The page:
justice is trying to rehabilitate universal jurisdiction in France

In legal jargon, what is called a “rebellion judgment” is the decision of a “lower” court contrary to the case law of the Court of Cassation. In fact, this is a catch-up stop. The investigating chamber of the Paris Court of Appeal took the opposite view of the Court of Cassation on Monday April 4 in a judgment relating to the universal jurisdiction of France, that is to say the capacity of the French judicial system to judge crimes committed outside the national soil by foreign nationals.

The investigating chamber decided that Majdi Nema, a former Syrian Islamist rebel living in France, could be indicted – and possibly tried one day – for “torture or acts of barbarism, enforced disappearance, war crime and participation to an association of criminals with a view to the preparation of a crime or a war offence” committed between mid-2013 and the end of 2016.

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Mr. Nema, former spokesman for the group Jaych Al-Islam (Army of Islam) arrested in January 2020 in France, asked the chamber to annul various pleadings against him, relying on the judgment of the Court of Cassation of November 24, 2021, already rendered in the context of Syrian proceedings and marking an important turning point in case law in the field of universal jurisdiction. The high court had considered that in terms of crimes against humanity, an offense can only be prosecuted in France if it exists in the country where it was committed. This dual criminality also applies to war crimes, but not to torture or the crime of genocide. Other “barriers” limit the universal jurisdiction of French justice, in particular the need for a continuous presence on French territory of the incriminated person, but that of dual criminality is the heaviest.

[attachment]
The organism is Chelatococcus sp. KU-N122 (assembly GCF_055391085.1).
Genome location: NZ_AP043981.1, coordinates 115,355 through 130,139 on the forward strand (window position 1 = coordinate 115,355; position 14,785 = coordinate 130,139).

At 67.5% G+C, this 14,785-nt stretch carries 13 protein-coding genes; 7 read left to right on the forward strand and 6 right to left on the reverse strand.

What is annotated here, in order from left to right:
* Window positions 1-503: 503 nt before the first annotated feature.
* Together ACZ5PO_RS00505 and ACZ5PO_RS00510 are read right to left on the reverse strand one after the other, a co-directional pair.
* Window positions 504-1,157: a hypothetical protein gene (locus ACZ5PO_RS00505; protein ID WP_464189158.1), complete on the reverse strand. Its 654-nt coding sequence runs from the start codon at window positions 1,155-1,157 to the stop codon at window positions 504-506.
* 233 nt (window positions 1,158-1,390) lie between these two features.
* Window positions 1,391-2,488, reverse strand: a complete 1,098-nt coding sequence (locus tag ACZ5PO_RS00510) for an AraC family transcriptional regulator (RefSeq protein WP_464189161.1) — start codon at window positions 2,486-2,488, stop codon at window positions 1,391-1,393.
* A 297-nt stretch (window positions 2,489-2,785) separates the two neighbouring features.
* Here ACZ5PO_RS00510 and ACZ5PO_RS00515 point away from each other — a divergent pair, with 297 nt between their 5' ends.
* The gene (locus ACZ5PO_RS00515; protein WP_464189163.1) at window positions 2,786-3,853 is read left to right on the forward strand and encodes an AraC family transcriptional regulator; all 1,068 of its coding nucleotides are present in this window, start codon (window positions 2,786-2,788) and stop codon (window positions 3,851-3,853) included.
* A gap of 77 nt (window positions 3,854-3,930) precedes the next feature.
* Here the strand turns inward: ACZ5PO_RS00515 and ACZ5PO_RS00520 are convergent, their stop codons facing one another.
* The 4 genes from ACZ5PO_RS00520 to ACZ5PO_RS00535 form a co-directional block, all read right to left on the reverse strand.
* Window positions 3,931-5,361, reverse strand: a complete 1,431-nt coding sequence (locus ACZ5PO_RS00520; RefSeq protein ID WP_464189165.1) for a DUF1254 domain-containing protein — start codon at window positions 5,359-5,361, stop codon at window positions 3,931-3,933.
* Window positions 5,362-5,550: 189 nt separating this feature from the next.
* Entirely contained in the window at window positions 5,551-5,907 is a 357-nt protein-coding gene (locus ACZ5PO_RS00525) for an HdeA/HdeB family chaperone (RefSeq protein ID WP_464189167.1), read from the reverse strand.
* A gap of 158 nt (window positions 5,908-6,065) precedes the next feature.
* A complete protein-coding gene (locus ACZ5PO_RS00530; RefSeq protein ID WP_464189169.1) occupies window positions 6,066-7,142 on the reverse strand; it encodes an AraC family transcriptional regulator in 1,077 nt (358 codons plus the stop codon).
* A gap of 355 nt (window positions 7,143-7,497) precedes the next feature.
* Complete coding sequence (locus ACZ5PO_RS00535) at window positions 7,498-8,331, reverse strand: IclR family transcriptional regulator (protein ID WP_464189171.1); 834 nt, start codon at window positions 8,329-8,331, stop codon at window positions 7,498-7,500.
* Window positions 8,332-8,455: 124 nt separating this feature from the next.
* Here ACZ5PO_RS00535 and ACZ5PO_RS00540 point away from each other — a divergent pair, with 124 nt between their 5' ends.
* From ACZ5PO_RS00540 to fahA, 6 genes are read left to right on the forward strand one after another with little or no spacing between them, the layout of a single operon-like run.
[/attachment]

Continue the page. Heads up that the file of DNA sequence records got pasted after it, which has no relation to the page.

Palpable government embarrassment

As Syrian law does not punish crimes against humanity, the judgment of the Court of Cassation closes the door to trials such as the one held in Koblenz, Germany, where Anwar Raslan and Eyad Al-Gharib , respectively officer and junior of branch 251 (known as Al-Khatib) of the intelligence services, were tried in 2020 and 2021. When the first verdicts – four years in prison for Mr. Al-Gharib, life for M Raslan − fell in Germany, France withdrew.

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The palpable embarrassment of the French government was materialized by a joint press release from the Ministries of Justice and Foreign Affairs envisaging for the future a legislative adjustment in order to allow the holding of such trials. Paris is indeed at the forefront in the discourse on the fight against impunity. But, when the opportunity arose to eliminate double criminality, in particular through an amendment presented by Senator Jean-Pierre Sueur (Socialist Party), the Ministry of Justice formally opposed it.

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